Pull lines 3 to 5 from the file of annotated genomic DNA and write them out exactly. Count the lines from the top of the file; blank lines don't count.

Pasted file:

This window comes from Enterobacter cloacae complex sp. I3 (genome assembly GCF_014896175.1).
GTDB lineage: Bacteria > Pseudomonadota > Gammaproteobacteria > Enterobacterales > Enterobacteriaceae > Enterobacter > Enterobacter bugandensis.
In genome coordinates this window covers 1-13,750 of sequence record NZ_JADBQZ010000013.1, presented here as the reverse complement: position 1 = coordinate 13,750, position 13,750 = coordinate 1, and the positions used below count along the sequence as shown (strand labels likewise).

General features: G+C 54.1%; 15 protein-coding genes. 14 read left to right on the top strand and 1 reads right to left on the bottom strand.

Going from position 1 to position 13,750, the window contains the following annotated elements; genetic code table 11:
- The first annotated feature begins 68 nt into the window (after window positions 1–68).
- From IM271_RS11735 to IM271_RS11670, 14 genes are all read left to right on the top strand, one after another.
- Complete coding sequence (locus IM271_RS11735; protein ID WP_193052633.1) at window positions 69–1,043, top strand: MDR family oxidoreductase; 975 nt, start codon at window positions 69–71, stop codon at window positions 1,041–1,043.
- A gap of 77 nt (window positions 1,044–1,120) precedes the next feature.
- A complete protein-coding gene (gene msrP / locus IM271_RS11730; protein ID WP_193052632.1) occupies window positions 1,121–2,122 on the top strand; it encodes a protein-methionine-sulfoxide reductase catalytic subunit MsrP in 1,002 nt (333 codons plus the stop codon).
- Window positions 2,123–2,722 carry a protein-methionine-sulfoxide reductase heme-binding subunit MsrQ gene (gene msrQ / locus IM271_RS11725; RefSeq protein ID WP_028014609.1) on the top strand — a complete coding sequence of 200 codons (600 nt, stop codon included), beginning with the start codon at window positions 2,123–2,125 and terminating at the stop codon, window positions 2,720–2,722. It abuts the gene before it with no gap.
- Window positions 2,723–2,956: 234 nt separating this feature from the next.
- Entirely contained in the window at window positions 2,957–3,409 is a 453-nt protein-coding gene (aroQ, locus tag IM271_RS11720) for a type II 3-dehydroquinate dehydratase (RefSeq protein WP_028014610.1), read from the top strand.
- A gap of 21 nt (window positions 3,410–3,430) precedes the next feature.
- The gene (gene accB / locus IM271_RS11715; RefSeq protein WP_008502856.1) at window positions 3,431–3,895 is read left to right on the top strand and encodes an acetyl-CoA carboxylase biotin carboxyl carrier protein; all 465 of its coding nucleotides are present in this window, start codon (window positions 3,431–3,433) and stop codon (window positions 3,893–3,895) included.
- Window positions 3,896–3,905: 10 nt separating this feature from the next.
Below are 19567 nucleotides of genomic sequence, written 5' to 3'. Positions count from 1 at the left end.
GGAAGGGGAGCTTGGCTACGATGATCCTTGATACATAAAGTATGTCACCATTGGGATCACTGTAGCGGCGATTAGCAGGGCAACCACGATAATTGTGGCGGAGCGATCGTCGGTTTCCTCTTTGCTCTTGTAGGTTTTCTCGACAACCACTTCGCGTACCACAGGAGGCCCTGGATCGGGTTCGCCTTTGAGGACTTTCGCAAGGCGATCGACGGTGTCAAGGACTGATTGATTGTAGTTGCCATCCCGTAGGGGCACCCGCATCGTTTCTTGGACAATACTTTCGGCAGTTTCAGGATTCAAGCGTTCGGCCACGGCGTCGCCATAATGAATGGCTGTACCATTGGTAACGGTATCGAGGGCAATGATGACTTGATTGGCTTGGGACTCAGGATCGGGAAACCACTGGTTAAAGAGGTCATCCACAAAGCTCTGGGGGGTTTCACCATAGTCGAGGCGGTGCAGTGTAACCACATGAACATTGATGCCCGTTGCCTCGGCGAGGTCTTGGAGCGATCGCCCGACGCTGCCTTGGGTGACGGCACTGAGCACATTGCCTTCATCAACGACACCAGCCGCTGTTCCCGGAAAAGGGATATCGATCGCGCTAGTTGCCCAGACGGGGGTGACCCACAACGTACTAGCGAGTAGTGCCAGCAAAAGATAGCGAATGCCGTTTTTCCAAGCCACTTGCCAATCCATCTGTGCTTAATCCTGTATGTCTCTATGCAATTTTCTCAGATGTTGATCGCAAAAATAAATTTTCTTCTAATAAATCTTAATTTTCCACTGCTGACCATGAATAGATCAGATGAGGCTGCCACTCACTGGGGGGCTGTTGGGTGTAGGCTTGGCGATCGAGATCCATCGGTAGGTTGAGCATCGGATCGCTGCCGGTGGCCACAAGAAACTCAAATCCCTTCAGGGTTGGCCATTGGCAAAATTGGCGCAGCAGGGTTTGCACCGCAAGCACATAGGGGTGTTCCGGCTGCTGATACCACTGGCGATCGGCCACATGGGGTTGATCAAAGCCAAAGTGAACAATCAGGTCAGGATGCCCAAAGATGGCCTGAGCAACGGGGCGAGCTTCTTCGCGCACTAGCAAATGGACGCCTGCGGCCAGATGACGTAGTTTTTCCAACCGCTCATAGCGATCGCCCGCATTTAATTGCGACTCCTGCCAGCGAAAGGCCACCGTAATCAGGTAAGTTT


In genome coordinates this window covers 1-13,750 of sequence record NZ_JADBQZ010000013.1, presented here as the reverse complement: position 1 = coordinate 13,750, position 13,750 = coordinate 1, and the positions used below count along the sequence as shown (strand labels likewise).

General features: G+C 54.1%; 15 protein-coding genes. 14 read left to right on the top strand and 1 reads right to left on the bottom strand.

Going from position 1 to position 13,750, the window contains the following annotated elements; genetic code table 11: